Pic source: Wangaratta Chronicle
BY Jamie Kronborg
THE chief of the Northern Victoria Livestock Exchange has told a Senate inquiry into what has become known as the Barnawartha saleyard boycott that it could consider if controls might be imposed on the number of beef processors a commission buyer can represent at auction.
Garry Edwards, the managing director of Regional Infrastructure Pty Limited, which operates the saleyards, told the rural and regional affairs references committee in Canberra last week that the number of processors attending prime or fat cattle sales had continued to decline in the past few years.
The inquiry is investigating the effects in the livestock market of consolidation in buyer competition.
It is claimed 10 buyers acting for meat processors boycotted the opening prime cattle sale at what was then the new NVLX on February 17 this year.
Prices were estimated at the time to have dropped 20-30 cents per kilogram at the 2000-head sale.
Regional Infrastructure, a private company, operates NVLX as one of a number that its controls in Queensland, NSW and Victoria.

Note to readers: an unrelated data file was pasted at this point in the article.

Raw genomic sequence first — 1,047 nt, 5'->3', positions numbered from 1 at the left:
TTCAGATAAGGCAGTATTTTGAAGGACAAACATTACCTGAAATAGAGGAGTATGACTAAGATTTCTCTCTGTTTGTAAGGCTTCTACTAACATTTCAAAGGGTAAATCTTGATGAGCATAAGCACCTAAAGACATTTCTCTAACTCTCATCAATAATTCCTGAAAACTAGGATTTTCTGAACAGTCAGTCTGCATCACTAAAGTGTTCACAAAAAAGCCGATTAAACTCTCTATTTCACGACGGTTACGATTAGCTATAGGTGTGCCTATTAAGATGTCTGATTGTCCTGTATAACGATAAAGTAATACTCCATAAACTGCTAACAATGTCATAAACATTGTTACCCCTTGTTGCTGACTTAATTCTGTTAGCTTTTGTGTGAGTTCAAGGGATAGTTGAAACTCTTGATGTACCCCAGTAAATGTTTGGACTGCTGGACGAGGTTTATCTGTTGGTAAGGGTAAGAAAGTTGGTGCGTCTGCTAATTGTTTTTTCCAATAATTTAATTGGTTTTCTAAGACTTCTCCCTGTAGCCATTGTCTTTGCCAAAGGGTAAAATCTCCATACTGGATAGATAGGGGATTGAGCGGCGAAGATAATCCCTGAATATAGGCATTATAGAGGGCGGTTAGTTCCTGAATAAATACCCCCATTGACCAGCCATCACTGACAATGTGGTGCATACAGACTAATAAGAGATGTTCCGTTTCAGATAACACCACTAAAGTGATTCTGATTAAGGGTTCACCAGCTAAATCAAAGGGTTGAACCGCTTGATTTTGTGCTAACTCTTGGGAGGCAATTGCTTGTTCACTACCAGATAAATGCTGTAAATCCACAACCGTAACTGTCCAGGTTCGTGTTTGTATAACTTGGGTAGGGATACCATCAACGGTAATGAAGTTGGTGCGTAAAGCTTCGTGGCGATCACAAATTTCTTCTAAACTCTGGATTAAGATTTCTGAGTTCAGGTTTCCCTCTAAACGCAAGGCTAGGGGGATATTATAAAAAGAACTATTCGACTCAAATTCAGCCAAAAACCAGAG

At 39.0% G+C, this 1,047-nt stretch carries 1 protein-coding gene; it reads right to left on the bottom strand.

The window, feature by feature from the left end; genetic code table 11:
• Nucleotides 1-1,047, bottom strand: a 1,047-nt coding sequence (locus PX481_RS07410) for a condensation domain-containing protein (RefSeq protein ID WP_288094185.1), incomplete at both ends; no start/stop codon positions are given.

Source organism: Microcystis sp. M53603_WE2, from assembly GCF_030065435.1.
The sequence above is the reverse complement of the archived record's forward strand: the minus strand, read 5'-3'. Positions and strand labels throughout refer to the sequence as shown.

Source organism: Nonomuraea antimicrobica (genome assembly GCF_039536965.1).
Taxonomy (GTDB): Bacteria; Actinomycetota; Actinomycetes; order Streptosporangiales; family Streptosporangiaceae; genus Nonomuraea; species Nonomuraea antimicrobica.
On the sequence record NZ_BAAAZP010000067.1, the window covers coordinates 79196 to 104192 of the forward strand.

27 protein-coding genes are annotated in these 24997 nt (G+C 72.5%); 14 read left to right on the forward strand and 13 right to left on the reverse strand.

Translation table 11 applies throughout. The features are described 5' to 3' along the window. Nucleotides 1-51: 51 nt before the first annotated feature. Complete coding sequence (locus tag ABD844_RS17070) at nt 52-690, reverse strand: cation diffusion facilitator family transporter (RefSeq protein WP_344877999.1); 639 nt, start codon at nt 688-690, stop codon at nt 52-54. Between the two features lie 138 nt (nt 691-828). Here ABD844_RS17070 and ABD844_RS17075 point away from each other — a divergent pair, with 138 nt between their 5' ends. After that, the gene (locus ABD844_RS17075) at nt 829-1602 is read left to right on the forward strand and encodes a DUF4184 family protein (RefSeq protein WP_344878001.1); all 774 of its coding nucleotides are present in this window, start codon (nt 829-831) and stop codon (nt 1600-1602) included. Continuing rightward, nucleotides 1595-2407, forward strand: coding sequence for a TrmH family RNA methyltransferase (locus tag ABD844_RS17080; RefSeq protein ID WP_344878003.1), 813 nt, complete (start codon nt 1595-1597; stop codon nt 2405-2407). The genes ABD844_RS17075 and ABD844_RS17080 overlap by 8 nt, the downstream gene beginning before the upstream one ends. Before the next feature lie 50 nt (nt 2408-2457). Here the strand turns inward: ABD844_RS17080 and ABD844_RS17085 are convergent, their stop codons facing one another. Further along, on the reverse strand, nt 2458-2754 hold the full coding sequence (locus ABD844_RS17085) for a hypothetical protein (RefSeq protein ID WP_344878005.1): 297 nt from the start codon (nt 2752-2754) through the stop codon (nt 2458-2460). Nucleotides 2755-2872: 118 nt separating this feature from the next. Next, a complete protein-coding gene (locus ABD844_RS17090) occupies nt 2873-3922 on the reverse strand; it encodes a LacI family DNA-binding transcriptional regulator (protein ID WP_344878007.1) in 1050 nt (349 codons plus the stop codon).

Mr Edwards said that company facilitated the transaction of 780,000 cattle and 2.35 million sheep and lambs through these saleyards.
“The number of buyers attending prime or fat sales has continued to decline in the past few years while store sales continue to have a large number of buyers in attendance,” he told the committee, which includes Victorian Nationals’ Senator Bridget McKenzie, who championed the inquiry.
He said there had been a drop in processors’ sale attendance because of a contraction in the number of meat companies and meat processing facilities in eastern Australia.
But this was “notably as a result of more commission buyers” acting on behalf of a number of meat companies, Mr Edwards said.
In response to questions from Senator McKenzie and fellow Senator John Williams (Nationals, NSW), Mr Edwards said there remained strong competition across all market categories.